Technology shaping the future of HR

Strategic HR Review

ISSN: 1475-4398

Article publication date: 18 April 2008

Citation

Nolan, S. (2008), "Technology shaping the future of HR", Strategic HR Review, Vol. 7 No. 3. https://doi.org/10.1108/shr.2008.37207caa.001

Publisher

:

Emerald Group Publishing Limited

Copyright © 2008, Emerald Group Publishing Limited


Technology shaping the future of HR

Article Type: Editorial From: Strategic HR Review, Volume 7, Issue 3.

Welcome to this issue of Strategic HR Review, the theme of which is next generation HR. This theme could encompass many different topics and angles, but the predominant focus of our feature case studies and articles is on technology and how it is shaping and empowering HR practices, procedures and positioning in the organization.

Dr Judy Payne of Henley Management College reveals the results of research into the use of the latest social software tools in her article, “Using wikis and blogs to improve collaboration and knowledge sharing”. With collaboration key to business success, such tools may prove to be very valuable in helping organizations develop collaborative capability. The findings suggest that the success of social software depends on the organizational structure in place, but depending on the organization and the level of resistance to change it can help break down traditional hierarchies that impede collaboration and knowledge sharing.

In “Innovapost uses Web 2.0 tools to engage its employees”, Chris Xarchos and M. Brent Charland of Canadian IT solutions and services provider, Innovapost, share the interesting early results of the internal application of Web 2.0 technologies to create connections and communities and facilitate collaboration and co-creation. The company is applying Web 2.0 technologies in a number of ways, carefully selecting its applications to meet the communication and information needs highlighted by its employees as important or needing improvement. In this article the company shares its development and implementation experiences, as well as the three key organizational attributes that it feels are important to effectively supporting Web 2.0 initiatives executives that allow experimentation, discipline around IT portfolio management and funding application, and involvement of people.

The virtual organization is the focus of the article from Cec Pedersen and Johann Nagengast, “The virtues of the virtual organization”. This organizational structure is presented as an emerging solution to operating in dynamic and turbulent environments and has the potential to significantly impact next generation HR processes and strategies through its radically different work design and organization compared to the traditional organization and its requirement for a new type of leadership and management. The authors examine Millennium3 Financial Services, an Australian-based private company licensed to provide advisory and dealer financial services. It has a high degree of virtuality and the authors show the values and practices that successfully support this type of organization. Technology, once again, proves to be one of the key factors.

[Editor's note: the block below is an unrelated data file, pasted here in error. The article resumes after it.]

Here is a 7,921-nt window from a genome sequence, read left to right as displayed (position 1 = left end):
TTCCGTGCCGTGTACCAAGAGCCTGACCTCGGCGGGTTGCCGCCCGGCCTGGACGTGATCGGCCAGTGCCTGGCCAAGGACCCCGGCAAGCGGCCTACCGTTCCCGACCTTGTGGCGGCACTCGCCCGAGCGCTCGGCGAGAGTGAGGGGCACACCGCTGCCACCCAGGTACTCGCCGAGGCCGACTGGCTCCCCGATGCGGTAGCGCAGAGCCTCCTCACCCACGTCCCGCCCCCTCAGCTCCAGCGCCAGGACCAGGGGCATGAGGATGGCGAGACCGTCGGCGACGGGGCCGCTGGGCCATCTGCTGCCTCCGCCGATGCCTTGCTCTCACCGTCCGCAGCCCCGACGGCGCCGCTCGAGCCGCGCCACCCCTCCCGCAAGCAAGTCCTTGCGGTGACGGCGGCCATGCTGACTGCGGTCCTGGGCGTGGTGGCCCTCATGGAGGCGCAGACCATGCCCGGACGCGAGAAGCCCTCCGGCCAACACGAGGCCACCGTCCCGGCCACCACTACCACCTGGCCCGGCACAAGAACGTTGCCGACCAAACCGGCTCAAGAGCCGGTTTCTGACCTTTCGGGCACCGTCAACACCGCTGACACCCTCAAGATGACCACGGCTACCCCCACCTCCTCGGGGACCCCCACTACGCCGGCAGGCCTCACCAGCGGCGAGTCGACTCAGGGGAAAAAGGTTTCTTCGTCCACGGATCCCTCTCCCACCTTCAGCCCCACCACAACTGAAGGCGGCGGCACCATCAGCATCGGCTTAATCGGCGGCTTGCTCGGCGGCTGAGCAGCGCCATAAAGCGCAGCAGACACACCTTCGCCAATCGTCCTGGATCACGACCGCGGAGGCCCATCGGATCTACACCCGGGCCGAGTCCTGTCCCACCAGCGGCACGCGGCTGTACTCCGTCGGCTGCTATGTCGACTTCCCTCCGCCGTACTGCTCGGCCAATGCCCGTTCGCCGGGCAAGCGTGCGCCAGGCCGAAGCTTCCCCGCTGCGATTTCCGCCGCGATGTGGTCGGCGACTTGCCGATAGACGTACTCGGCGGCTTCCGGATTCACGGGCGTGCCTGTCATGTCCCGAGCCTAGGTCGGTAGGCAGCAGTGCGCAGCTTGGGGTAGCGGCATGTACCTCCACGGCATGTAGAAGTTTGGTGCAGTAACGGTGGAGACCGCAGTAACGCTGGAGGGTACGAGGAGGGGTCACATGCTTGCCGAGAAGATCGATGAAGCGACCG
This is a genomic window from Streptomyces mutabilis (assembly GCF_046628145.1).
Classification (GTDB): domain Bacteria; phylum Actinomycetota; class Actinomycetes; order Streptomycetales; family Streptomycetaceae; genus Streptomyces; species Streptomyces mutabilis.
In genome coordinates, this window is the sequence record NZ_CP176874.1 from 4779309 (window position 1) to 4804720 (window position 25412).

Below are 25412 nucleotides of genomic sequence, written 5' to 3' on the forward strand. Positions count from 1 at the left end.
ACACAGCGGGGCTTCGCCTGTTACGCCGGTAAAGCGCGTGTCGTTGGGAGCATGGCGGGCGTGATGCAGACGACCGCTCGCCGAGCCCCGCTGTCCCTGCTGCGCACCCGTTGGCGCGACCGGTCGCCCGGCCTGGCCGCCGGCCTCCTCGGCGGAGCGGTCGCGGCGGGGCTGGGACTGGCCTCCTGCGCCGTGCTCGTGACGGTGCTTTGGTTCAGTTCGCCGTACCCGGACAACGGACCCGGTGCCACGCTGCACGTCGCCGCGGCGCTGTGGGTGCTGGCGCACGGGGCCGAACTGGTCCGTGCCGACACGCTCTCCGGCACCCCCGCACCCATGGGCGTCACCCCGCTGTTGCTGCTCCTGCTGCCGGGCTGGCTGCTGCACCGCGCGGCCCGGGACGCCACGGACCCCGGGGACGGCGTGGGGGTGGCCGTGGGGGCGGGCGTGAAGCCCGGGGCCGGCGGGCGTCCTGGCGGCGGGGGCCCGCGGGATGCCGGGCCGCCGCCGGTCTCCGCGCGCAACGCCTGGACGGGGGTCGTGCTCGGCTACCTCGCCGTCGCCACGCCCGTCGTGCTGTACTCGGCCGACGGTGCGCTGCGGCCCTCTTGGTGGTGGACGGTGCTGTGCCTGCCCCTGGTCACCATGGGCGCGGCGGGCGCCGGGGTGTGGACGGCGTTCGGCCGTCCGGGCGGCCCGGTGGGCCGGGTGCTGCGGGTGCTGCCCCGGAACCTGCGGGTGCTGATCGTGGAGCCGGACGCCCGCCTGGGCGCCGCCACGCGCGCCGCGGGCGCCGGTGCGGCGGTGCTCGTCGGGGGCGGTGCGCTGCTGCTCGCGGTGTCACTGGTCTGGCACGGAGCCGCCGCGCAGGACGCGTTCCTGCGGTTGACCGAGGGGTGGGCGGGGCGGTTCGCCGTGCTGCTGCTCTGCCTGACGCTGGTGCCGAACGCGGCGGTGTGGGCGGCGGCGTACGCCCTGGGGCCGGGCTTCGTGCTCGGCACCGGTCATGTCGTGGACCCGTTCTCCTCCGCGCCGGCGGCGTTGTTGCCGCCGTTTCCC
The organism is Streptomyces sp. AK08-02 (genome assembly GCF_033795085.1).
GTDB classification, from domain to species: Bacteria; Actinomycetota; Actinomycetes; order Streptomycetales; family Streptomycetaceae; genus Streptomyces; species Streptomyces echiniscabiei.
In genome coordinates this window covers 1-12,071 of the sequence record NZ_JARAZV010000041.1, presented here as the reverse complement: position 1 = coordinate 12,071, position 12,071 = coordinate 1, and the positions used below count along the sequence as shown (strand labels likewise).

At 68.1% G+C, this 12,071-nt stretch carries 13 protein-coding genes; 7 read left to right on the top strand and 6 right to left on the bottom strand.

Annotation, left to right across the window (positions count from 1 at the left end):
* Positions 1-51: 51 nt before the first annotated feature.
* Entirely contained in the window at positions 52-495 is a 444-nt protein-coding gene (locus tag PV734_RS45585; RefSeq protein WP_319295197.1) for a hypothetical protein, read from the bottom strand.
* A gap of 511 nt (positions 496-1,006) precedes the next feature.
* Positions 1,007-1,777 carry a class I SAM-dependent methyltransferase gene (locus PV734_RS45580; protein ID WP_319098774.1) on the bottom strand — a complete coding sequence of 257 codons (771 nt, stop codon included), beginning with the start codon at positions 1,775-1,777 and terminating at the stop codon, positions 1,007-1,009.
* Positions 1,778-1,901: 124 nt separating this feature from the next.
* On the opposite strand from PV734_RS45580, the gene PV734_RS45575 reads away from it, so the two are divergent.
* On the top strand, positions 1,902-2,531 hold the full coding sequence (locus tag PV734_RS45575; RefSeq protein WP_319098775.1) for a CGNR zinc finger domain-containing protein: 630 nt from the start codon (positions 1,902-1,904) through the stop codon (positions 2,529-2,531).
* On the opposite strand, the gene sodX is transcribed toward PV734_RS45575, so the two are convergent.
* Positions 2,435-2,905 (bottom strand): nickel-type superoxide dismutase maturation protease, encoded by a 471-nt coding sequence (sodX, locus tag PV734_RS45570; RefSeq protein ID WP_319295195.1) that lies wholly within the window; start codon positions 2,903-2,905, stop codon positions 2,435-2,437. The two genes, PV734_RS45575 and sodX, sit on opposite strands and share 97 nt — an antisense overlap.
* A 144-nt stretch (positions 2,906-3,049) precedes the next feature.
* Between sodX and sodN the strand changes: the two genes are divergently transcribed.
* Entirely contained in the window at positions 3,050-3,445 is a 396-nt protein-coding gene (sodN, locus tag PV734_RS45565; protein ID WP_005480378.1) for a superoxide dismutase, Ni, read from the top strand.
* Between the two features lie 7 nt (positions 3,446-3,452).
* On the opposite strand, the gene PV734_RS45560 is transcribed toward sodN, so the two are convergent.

Technology is also at the forefront of competing successfully in the war for the next generation of talent, according to Chris Phillips, author of “Tapping into the next talent generation”. He believes that a new approach is required that will empower the business to effectively manage the next generation workforce and that this can be achieved using the new talent management technology platforms. The aim is to provide business users with the talent information that is relevant to them and will help them solve their business challenges in an easy to use format, in order to drive widespread adoption of a talent management mindset. While technology is key to delivery, the role of HR moves from processes to advising leaders on how to best use talent pools to drive business value.

David Pardey of the Institute of Leadership and Management (ILM) moves away from technology and tackles the topic of “Next generation leaders”. His discussion is based on research carried out by the ILM in conjunction with AQR and the University of Hull into what people want from their leaders. As part of this project, leadership behavior was mapped along six dimensions. There is no prescribed “best practice”, instead each dimension has two extremes and a leader’s style can be mapped along the continuum for each dimension. This can reveal a leader’s preferred way of working, which can be compared to organizational culture in order to try and align the two, using training and development as appropriate. Looking at what people want from their leaders, three global factors emerged a determination to succeed, individual cohesion and team cohesion, suggesting that tomorrow’s leaders need to be able to clearly demonstrate their ability to deliver for the organization. Of course, technology such as the new collaborative tools discussed in this issue may provide the communication platform that leaders need to engage with their people, demonstrate their commitment to the organization and facilitate two-way conversations and feedback.

Sara NolanE-mail: shr@emeraldinsight.com